And it is within this context that I’m questioning what she says, because for millions of people in sub-Saharan Africa multi-media is not an issue. If you don’t even have electricity in your home (or in your church for that matter), you don’t have running water and you don’t have food, then the best multi-media equipment just seem to become irrelevant.
We should do whatever we can to spread the gospel, but I have an idea that there are certain boundaries which need to be determined of how far we should go. But I don’t have an answer yet where the boundaries are.

Thursday, October 23, 2008 Posted by | Mission, Poverty, Swaziland, Theology | 2 Comments

Using Volunteers instead of full-time Workers

I was the guest speaker today at the annual general meeting of a drug and alcohol abuse rehabilitation centre in South Africa. As the public was invited to attend the meeting and a group of government appointed home-based caregivers were specifically invited to attend, I was asked to speak about the principle of serving the community as volunteer – in other words, not doing this service for a salary.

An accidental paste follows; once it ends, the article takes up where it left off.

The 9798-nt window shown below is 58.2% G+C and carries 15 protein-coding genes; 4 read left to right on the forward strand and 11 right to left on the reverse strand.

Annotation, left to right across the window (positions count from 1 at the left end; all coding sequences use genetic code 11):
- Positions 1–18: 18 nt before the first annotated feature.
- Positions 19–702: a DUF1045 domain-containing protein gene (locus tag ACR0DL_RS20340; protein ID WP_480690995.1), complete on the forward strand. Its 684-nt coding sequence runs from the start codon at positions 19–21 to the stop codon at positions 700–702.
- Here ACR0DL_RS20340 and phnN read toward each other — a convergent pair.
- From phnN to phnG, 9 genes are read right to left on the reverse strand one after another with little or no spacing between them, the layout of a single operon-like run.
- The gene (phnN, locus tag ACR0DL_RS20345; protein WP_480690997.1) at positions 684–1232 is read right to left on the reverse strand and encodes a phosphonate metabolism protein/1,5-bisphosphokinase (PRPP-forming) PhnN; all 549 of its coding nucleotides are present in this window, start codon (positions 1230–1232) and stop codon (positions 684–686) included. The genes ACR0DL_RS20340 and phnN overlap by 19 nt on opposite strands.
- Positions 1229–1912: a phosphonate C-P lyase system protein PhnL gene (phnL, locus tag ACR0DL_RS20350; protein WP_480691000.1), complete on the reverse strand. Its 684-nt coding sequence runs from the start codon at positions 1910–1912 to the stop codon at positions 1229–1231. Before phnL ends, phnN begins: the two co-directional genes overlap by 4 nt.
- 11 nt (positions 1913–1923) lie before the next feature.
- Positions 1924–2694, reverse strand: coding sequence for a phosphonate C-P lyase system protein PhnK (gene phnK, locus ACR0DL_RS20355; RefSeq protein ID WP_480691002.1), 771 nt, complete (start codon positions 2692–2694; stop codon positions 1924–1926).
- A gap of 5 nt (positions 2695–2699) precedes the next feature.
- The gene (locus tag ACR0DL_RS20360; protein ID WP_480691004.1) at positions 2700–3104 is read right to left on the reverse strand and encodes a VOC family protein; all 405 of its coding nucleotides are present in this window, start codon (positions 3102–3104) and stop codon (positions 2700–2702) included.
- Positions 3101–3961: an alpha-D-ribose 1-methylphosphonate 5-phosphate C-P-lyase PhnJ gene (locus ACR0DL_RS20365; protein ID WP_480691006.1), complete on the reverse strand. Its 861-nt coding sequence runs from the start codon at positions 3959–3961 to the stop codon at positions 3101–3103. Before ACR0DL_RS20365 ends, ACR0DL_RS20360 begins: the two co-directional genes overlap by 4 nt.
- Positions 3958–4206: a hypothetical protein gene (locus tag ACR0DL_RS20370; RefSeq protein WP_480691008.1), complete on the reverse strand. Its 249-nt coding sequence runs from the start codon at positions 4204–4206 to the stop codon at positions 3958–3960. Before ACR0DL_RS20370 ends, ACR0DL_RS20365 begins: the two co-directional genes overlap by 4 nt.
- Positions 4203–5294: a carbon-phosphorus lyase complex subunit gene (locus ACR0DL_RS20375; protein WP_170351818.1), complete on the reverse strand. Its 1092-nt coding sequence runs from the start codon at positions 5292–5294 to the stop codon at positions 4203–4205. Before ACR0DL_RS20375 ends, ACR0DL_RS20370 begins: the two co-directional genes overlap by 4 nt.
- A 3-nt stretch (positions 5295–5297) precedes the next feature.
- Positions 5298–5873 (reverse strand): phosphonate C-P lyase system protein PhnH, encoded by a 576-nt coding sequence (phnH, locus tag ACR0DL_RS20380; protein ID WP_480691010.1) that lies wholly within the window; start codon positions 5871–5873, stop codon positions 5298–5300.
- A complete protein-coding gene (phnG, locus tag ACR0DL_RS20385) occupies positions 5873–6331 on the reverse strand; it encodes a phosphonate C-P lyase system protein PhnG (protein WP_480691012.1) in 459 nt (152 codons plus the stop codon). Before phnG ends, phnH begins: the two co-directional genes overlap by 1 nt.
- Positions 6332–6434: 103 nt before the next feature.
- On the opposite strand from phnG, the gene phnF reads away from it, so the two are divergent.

In our ministry in Swaziland we make use only of volunteers. The Swaziland government as well as the South African government, have appointed a number of home-based caregivers, known as Health Motivators or Nomphilo (SiSwati for “Those who give life”). But the impression I get is that the systems in both countries are not very effective. Although they are supposed to be motivators, they themselves often seem to be unmotivated. And while I will never try and give the impression that every one of the 380 caregivers linked to our ministry are always motivated, I do think that on average they are achieving considerably more that the government people, in spite of them not receiving any compensation for this work.
The question is why this is happening. And then I often think back to the words of Jim Collins in his “From Good to Great” where he says at one place that you can never motivate someone with money. And although this may not be the full and final answer to the question, I believe that there is a lot of truth in this. On the one hand the government motivators are receiving some form of compensation, but to be honest, it’s not even close enough to really make a difference in their lives. On the contrary, I think what is happening is that the motivators are more frustrated, because they feel that they are being paid to do the work, but the salary is so small that it’s not worthwhile doing the work for the salary.
Amazingly, we have found that a number of the health motivators in Swaziland have left the government (where they received a small salary) and joined our group, where they are getting no salary, and yet they are now working more effectively than in the past.
I believe it all has to do with motivation. Am I doing what I am doing for the money I’ll receive or because I have a heart for the people and a passion to do something about the pain these people are experiencing?